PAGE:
“Atlanta is a city that historically has stood up for the civil and human rights of everyone, but we live in uncertain times,” Reed said. “We know that many Atlantans are fearful and concerned about their families. They question whether their freedoms will be upheld and lawfully protected. They worry that they will suffer persecution from a surge in bigotry.”
“Any threat to our constitutionally guaranteed liberty is a threat to all Atlantans,” Reed continued. “We will continue to vigorously protect and support immigrant students who are DACA recipients. We value the economic and cultural vitality these young people bring to our city.”
Reed also urged victims of hate crimes and intimidation to call 911.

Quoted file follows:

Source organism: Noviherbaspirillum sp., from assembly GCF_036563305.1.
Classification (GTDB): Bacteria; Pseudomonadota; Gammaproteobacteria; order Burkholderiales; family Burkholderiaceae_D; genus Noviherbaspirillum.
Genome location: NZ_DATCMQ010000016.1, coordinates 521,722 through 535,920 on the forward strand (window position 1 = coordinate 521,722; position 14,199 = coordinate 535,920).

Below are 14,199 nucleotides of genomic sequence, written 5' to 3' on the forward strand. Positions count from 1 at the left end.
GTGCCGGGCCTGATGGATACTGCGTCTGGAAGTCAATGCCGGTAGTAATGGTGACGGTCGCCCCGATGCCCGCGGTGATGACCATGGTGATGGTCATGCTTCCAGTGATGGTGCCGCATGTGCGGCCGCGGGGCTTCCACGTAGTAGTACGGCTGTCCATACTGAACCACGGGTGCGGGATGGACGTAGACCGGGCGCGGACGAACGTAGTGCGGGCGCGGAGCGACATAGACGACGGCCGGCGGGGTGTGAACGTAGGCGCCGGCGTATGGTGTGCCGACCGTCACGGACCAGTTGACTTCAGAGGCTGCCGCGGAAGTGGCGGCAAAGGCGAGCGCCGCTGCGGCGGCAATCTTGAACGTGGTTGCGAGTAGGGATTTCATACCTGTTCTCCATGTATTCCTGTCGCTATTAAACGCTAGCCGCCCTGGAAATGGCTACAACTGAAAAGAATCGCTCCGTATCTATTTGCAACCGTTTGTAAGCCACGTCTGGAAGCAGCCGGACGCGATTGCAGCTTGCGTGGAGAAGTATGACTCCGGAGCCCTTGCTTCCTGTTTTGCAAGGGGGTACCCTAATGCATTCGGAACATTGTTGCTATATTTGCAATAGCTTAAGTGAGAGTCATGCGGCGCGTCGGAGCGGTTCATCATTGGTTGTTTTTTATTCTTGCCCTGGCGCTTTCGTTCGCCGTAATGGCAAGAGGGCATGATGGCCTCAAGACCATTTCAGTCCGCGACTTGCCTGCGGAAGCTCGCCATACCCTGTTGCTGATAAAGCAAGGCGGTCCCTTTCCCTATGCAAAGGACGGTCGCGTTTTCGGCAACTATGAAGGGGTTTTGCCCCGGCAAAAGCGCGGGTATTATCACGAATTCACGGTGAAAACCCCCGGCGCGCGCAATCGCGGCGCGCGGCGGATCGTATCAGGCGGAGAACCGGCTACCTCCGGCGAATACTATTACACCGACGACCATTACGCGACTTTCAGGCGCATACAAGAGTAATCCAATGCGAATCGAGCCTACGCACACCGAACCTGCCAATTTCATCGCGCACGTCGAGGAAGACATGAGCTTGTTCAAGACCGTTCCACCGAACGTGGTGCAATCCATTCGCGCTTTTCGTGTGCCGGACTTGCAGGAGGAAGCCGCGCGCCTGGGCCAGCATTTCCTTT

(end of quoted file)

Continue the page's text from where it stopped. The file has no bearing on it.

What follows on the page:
“Atlanta will not tolerate acts of hatred against our residents and visitors. We will prosecute crimes of this nature to the fullest extent of the law,” he said. “It is the sworn duty of Atlanta police officers to protect and serve our people regardless of their country of origin, the religion they practice, or the language they speak.”
Asked whether Atlanta Police Chief George Turner was available for an interview, a spokesman referred The Atlanta Journal-Constitution to Reed’s statement.